- February 28, 2024
Tampa Bay area banks and other lenders are bracing for a wave of commercial real estate loan defaults that are anticipated in the new year, with hospitality properties and retail projects impacted by the COVID-19 crisis the most vulnerable.
At the same time, however, industrial development in the Interstate 4 corridor between is Tampa and Orlando appears poised for continued growth, with one expert claiming there is “no end in sight” to development to accommodate online consumer shopping.
“We’re not seeing many defaults yet, but we as an industry truly believe they are coming,” says Owen LaFave, a senior vice president at the Bank of Tampa and the lender’s market leader in Pinellas County.
“Our bank and others are now stockpiling loan loss reserves against the risk of future distressed non-performing loans,” LaFave says as part of a monthly online panel discussion late last month hosted by Tampa-based commercial real estate brokerage firm Eshenbaugh Land Co.
“We’re expecting substantial defaults and foreclosures, beginning the first quarter of next year and continuing for the following four- to six quarters, particularly in the areas of hospitality, retail and possibly office space,” LaFave adds. “I think we’re in many cases going to have to re-imagine office space.”
He adds that under the federal CARES Act, lenders are able to provide loan forbearance to borrowers until the end of the year, at which time they’ll be forced to act on non-performing and delinquent debts.
But while hospitality, restaurants and entertainment venues have struggled amid the pandemic, industrial space has flourished.
Larry Jimenez Jr., vice president of business development at Star Distribution Systems, a third-party logistics firm that traces its roots to 1892 in the Tampa area, says the demand for distribution space within the Interstate 4 corridor — a tract capable of reaching nearly 20 million consumers within a day’s drive — is exploding.
“Prior to the pandemic, I think there was a concern about overbuilding. The question was do we have too much inventory?” says Jimenez. “Now, we can’t build new buildings quickly enough.”
He notes the biggest distribution challenge to date is that many manufacturers — from LG Electronics to Trane — simply can’t produce enough goods to be distributed to retailers like Home Depot.
Bill Eshenbaugh, the brokerage firm’s founder, asked Jimenez if stretches of the highway in Hillsborough County that haven’t been developed will ever see industrial activity.
“I think it will fill in over time,” Jimenez says. “I don’t see any end in sight. The area has a good labor source, and that’s key.”
LaFave, meanwhile, says loans are still being originated for commercial properties other than distribution centers, though in many cases the activity is “subdued.”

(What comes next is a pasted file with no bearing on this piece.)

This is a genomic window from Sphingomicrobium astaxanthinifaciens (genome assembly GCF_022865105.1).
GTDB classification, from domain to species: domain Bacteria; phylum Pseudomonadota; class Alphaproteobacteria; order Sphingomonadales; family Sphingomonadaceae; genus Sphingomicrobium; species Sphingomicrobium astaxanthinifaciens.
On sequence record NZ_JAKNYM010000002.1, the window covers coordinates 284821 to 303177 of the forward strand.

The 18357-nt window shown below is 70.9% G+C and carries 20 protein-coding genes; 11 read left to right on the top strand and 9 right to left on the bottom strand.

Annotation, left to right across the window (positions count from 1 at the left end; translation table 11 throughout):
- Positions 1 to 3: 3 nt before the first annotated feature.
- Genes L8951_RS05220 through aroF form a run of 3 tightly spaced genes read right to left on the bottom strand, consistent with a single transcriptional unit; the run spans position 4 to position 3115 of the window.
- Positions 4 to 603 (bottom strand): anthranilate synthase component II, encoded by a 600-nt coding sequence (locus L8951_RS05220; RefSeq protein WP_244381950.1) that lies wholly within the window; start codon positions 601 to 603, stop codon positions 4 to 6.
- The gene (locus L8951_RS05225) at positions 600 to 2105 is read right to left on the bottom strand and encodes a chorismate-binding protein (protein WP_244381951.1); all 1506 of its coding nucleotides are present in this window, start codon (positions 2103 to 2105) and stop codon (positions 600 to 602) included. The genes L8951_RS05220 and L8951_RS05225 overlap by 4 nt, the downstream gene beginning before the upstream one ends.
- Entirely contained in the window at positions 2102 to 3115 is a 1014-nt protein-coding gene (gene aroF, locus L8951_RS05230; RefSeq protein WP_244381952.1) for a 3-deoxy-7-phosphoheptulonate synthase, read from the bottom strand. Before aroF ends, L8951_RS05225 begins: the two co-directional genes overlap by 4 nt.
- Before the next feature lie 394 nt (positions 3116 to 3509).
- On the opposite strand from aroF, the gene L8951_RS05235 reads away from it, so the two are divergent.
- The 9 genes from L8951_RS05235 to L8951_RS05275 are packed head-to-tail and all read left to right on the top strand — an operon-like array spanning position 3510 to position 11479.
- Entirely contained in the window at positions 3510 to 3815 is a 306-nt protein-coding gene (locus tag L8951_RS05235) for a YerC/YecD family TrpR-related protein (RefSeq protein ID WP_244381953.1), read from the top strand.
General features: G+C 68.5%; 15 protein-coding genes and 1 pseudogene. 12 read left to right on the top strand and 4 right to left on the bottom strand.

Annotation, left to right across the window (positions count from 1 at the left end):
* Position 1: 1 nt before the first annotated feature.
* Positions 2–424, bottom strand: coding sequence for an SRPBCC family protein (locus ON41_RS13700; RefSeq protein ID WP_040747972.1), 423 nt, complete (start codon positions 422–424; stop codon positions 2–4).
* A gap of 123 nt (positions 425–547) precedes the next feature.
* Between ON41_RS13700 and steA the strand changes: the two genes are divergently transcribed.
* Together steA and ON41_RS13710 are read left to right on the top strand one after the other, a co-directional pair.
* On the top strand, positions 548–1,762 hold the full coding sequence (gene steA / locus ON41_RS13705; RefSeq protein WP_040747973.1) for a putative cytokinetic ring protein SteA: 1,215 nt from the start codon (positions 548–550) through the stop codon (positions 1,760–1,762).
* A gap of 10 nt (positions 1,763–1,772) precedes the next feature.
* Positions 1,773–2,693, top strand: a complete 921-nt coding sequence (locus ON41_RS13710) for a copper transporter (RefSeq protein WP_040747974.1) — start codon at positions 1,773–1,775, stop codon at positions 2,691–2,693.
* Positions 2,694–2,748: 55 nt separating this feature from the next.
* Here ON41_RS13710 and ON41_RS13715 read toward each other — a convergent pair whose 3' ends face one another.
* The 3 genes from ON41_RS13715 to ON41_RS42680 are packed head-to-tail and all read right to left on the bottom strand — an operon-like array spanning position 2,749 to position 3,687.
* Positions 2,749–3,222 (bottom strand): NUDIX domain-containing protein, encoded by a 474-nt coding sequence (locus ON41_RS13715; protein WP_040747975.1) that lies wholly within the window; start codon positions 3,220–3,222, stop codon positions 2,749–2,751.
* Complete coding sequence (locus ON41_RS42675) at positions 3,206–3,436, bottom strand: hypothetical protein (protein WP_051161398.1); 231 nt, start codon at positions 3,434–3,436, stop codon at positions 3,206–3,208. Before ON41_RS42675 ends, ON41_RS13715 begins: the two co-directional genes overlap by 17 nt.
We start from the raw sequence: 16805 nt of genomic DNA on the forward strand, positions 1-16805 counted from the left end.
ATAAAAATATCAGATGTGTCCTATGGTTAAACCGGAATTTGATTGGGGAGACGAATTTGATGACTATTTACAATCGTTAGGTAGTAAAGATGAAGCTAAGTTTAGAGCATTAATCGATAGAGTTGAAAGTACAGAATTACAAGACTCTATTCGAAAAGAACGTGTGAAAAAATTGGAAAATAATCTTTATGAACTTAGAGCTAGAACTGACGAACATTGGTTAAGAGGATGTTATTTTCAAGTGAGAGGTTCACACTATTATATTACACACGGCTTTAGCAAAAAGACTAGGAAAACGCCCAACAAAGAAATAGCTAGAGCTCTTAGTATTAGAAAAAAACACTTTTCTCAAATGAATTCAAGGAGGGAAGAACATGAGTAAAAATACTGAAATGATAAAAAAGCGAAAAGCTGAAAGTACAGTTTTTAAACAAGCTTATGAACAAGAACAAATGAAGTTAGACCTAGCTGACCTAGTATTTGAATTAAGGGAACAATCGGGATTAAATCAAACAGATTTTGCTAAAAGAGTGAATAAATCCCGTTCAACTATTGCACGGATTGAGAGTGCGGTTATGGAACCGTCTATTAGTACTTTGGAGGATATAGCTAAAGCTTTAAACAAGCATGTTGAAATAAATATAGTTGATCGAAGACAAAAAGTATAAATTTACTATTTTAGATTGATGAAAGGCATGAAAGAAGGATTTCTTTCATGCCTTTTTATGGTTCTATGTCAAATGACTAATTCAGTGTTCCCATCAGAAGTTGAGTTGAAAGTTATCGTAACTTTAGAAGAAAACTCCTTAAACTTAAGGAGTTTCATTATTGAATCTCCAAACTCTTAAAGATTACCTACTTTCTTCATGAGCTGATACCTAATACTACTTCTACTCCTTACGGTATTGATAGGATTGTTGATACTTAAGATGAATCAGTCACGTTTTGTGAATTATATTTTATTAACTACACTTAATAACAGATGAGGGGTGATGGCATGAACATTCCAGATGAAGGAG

“We’re hearing from a lot of people seeking bridge loans, but they are hard to underwrite now,” he says. “Because we’re anticipating foreclosures and defaults, naturally banks tend to go into a prevent defense mode and tighten credit standards.
Industrywide, LaFave says 70% of all banks are tightening credit.
Even so, he contends the Tampa Bay area’s diversified economy, low unemployment and influx of Northeastern residents are helping the region weather COVID-19 turbulence.
“So we’re bullish long term,” he says.
But the banker isn’t as confident about the next 18 months or so. He’s already beginning to see properties edge into distressed territory.
Roughly one quarter of all hotels secured by commercial mortgage-backed securities (CMBS) are at risk for default, he says, as compared to just 9% of all loans that fell into default during the last economic recession.
“There’s a mild, nuanced increase in defaults we’ve seen to date,” he says.
The future of office space also remains in question. LaFave says reports he’s read indicate as many as 30% of all office workers will work primarily from home into the future.
Even if that figure is cut in half as employers grapple with productivity and consistency, the trend will have tremendous implications for future office space occupancy.
For now, though, LaFave says he is preoccupied with a possible onslaught of defaults that could impact the commercial real estate industry throughout the Tampa Bay area, a wave that could touch off foreclosures, hikes in real estate-owned properties on bank balance sheets and subsequent resales — often at greatly discounted prices.
“It’s coming, it’s just not here yet,” he says.